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Twelve Orioles Thoughts following Holliday’s debut in 7-5 win over Boston

With the Orioles storming back for a 7-5 win over Boston in Jackson Holliday’s major league debut on Wednesday night, I’ve offered a dozen thoughts, each in 50 words or less:

1. On a night when the spotlight was on Holliday, two other former first-round picks — Jordan Westburg and Colton Cowser — drove in a combined five runs to lead a comeback from a 5-0 deficit. Westburg’s go-ahead three-run shot was massive. It’s a heck of a time to be an Orioles fan.

2. Holliday went 0-for-4 with two strikeouts, but he drove in a run with a grounder in the sixth inning and still had some competitive at-bats despite showing more swing and miss than you’d like. Red Sox starter Kutter Crawford gave the Orioles plenty of trouble over five scoreless frames. 

3. After smoothly starting a 4-6-3 double play in the second, Holliday couldn’t run down a pop fly to shallow center in the third that Cedric Mullins really should have tried to run down. That wasn’t an easy play, but it led to a Boston run. 

4. Between that and a poor 3-2 call from home plate umpire Bruce Dreckman that led to a Rafael Devers walk and a Triston Casas two-run homer with two outs in the fifth, Cole Irvin pitched to some tough luck. Still, the lefty starter wasn’t good enough overall. 

5. The Orioles bullpen was sensational with four scoreless innings that included nine strikeouts, one walk, and just one hit allowed. Lefty Keegan Akin entered the season as the long man, but he’ll find himself in more and more higher-leverage spots if he keeps this up.  


6. The Red Sox entered this series with a surprising 7-3 record, but the Boston defense has been awful with catcher Connor Wong having a particularly disastrous seventh inning. You’re not going to get away with defending like that when facing AL East opponents. 

7. The rebuilding Orioles had already turned the corner by the time Mike Elias drafted Holliday first overall, but baseball’s top prospect joining a club coming off a 101-win season speaks to how remarkably well the plan has gone over the last 21 months. Fun times in Baltimore.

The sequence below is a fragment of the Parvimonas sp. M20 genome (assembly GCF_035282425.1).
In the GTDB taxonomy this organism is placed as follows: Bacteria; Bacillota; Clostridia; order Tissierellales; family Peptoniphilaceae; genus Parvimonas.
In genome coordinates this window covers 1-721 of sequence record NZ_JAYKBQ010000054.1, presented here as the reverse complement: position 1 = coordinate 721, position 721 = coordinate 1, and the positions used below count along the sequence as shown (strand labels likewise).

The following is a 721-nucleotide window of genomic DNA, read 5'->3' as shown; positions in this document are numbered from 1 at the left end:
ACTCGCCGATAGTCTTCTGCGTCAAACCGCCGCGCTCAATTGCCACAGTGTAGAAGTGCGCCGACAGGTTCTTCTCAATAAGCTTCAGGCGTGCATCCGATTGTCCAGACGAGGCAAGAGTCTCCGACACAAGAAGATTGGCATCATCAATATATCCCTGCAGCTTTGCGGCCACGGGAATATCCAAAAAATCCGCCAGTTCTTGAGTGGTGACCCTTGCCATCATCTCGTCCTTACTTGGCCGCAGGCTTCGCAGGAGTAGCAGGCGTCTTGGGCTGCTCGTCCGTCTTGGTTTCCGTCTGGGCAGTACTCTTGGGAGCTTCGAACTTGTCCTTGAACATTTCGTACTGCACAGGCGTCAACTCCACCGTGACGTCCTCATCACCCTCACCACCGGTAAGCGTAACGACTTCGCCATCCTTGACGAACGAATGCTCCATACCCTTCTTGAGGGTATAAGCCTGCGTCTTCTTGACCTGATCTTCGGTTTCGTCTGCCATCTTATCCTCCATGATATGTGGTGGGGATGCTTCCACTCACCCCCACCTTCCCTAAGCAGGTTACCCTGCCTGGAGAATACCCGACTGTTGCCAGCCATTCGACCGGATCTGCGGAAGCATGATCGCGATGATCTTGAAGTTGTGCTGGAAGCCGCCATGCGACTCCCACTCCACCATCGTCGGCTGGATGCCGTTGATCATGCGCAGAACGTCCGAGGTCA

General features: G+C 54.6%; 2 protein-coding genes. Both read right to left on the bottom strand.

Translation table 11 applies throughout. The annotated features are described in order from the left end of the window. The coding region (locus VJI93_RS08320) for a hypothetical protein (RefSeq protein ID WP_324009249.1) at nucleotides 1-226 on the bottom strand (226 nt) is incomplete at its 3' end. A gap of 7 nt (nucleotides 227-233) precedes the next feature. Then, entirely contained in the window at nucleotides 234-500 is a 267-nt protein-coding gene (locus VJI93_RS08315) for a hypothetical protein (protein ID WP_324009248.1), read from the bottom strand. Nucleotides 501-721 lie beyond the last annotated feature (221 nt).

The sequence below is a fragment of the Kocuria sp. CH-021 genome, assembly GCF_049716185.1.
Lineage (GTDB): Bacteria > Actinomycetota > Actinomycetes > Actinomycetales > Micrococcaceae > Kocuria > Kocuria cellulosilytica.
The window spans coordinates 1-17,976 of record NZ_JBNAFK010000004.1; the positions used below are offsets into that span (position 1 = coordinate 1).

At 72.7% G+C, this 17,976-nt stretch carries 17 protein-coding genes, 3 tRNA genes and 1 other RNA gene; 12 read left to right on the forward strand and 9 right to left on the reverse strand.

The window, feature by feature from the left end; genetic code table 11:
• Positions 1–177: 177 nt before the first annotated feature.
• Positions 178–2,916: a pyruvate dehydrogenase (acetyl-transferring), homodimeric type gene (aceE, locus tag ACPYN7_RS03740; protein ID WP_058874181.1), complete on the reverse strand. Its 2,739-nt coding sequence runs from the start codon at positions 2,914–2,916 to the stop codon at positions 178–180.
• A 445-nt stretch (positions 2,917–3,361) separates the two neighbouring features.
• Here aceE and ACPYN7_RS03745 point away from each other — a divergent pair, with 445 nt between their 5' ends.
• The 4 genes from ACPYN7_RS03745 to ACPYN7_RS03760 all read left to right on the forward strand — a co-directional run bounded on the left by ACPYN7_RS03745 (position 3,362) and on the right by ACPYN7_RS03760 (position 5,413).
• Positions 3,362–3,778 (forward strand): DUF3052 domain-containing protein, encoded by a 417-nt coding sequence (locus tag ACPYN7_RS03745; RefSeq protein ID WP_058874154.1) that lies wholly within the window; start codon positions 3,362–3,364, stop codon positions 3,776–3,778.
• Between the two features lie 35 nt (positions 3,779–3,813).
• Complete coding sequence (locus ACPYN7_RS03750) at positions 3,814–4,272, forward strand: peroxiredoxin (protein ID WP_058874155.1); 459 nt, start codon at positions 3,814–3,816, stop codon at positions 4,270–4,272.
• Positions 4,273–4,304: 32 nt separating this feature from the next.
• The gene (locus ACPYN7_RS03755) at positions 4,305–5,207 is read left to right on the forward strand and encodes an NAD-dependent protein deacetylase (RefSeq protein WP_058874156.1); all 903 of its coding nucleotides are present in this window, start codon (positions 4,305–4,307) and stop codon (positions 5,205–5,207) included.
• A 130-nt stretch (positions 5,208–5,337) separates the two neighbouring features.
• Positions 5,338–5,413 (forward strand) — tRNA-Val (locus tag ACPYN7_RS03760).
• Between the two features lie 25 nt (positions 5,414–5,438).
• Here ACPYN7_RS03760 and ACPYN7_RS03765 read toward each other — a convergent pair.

8. You’re not going to convince me that the handling of Holliday wasn’t weird or that those 10 games at Triple-A were all that consequential to the objectives laid out by Elias for reassigning him three weeks ago, but it’s great to see such a talented 20-year-old in the majors. 

9. Seeing the reverence shared between the Ripken and Holliday families makes the rookie wearing Cal Ripken Sr.’s No. 7 that much cooler. Matt Holliday also wore that number for most of his eight-year run with St. Louis where he made four All-Star Games and played in two World Series. 

10. Holliday became the youngest player to make his major league debut with the Orioles since a 19-year-old Dylan Bundy pitched at Fenway Park late in the 2012 season. A 20-year-old Manny Machado debuted several weeks prior to that. It’s hard to believe that was 12 years ago.


11. There was much debate between Holliday and Druw Jones — the son of 10-time Gold Glove center fielder Andruw Jones — for the top pick in 2022. Jones hurt his shoulder right after signing with Arizona and has dealt with multiple injuries while remaining at Low-A Visalia. Luck goes into development too.

12. A promotion to the majors also meant disappointment for someone else as Tony Kemp was designated for assignment. The veteran second baseman was never long for this roster, but might we all show such grace dealing with disappointment as Kemp did wishing Holliday luck. Impressive. 

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